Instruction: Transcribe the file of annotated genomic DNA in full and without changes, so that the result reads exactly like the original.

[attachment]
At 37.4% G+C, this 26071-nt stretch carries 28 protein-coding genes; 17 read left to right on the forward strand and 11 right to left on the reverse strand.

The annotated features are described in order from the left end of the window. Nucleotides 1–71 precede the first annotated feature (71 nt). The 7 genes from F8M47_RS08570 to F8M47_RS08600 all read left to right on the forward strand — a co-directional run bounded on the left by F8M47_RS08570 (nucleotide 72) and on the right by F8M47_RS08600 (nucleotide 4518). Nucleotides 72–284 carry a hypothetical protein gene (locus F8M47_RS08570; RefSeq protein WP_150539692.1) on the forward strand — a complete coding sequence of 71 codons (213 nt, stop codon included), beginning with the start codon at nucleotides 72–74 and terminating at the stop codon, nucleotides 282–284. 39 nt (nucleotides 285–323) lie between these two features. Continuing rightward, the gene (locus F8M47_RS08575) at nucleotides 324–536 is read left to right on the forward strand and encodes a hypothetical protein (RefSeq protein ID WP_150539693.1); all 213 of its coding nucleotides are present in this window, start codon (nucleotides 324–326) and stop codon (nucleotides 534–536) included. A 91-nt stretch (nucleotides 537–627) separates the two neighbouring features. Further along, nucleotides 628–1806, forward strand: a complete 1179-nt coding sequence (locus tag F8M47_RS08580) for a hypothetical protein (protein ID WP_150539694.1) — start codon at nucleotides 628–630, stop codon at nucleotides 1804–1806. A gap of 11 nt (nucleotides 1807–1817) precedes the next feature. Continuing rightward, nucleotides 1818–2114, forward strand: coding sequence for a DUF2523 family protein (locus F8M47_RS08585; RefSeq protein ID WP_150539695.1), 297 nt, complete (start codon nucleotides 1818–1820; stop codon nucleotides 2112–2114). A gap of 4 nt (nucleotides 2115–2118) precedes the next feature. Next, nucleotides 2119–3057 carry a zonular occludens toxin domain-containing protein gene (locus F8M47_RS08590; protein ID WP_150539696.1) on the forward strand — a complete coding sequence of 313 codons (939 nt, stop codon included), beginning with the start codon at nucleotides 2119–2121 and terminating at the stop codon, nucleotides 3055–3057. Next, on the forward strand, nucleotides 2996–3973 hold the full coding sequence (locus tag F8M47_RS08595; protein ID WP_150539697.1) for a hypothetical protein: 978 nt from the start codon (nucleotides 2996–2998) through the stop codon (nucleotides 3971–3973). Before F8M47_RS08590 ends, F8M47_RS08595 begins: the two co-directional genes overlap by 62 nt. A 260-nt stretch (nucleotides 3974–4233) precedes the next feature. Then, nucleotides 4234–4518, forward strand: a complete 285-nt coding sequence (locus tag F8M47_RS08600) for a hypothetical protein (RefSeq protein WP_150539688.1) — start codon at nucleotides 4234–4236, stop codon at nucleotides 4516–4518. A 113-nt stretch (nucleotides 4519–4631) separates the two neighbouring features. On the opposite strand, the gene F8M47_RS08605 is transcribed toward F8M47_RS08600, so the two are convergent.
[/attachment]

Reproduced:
At 37.4% G+C, this 26071-nt stretch carries 28 protein-coding genes; 17 read left to right on the forward strand and 11 right to left on the reverse strand.

The annotated features are described in order from the left end of the window. Nucleotides 1–71 precede the first annotated feature (71 nt). The 7 genes from F8M47_RS08570 to F8M47_RS08600 all read left to right on the forward strand — a co-directional run bounded on the left by F8M47_RS08570 (nucleotide 72) and on the right by F8M47_RS08600 (nucleotide 4518). Nucleotides 72–284 carry a hypothetical protein gene (locus F8M47_RS08570; RefSeq protein WP_150539692.1) on the forward strand — a complete coding sequence of 71 codons (213 nt, stop codon included), beginning with the start codon at nucleotides 72–74 and terminating at the stop codon, nucleotides 282–284. 39 nt (nucleotides 285–323) lie between these two features. Continuing rightward, the gene (locus F8M47_RS08575) at nucleotides 324–536 is read left to right on the forward strand and encodes a hypothetical protein (RefSeq protein ID WP_150539693.1); all 213 of its coding nucleotides are present in this window, start codon (nucleotides 324–326) and stop codon (nucleotides 534–536) included. A 91-nt stretch (nucleotides 537–627) separates the two neighbouring features. Further along, nucleotides 628–1806, forward strand: a complete 1179-nt coding sequence (locus tag F8M47_RS08580) for a hypothetical protein (protein ID WP_150539694.1) — start codon at nucleotides 628–630, stop codon at nucleotides 1804–1806. A gap of 11 nt (nucleotides 1807–1817) precedes the next feature. Continuing rightward, nucleotides 1818–2114, forward strand: coding sequence for a DUF2523 family protein (locus F8M47_RS08585; RefSeq protein ID WP_150539695.1), 297 nt, complete (start codon nucleotides 1818–1820; stop codon nucleotides 2112–2114). A gap of 4 nt (nucleotides 2115–2118) precedes the next feature. Next, nucleotides 2119–3057 carry a zonular occludens toxin domain-containing protein gene (locus F8M47_RS08590; protein ID WP_150539696.1) on the forward strand — a complete coding sequence of 313 codons (939 nt, stop codon included), beginning with the start codon at nucleotides 2119–2121 and terminating at the stop codon, nucleotides 3055–3057. Next, on the forward strand, nucleotides 2996–3973 hold the full coding sequence (locus tag F8M47_RS08595; protein ID WP_150539697.1) for a hypothetical protein: 978 nt from the start codon (nucleotides 2996–2998) through the stop codon (nucleotides 3971–3973). Before F8M47_RS08590 ends, F8M47_RS08595 begins: the two co-directional genes overlap by 62 nt. A 260-nt stretch (nucleotides 3974–4233) precedes the next feature. Then, nucleotides 4234–4518, forward strand: a complete 285-nt coding sequence (locus tag F8M47_RS08600) for a hypothetical protein (RefSeq protein WP_150539688.1) — start codon at nucleotides 4234–4236, stop codon at nucleotides 4516–4518. A 113-nt stretch (nucleotides 4519–4631) separates the two neighbouring features. On the opposite strand, the gene F8M47_RS08605 is transcribed toward F8M47_RS08600, so the two are convergent.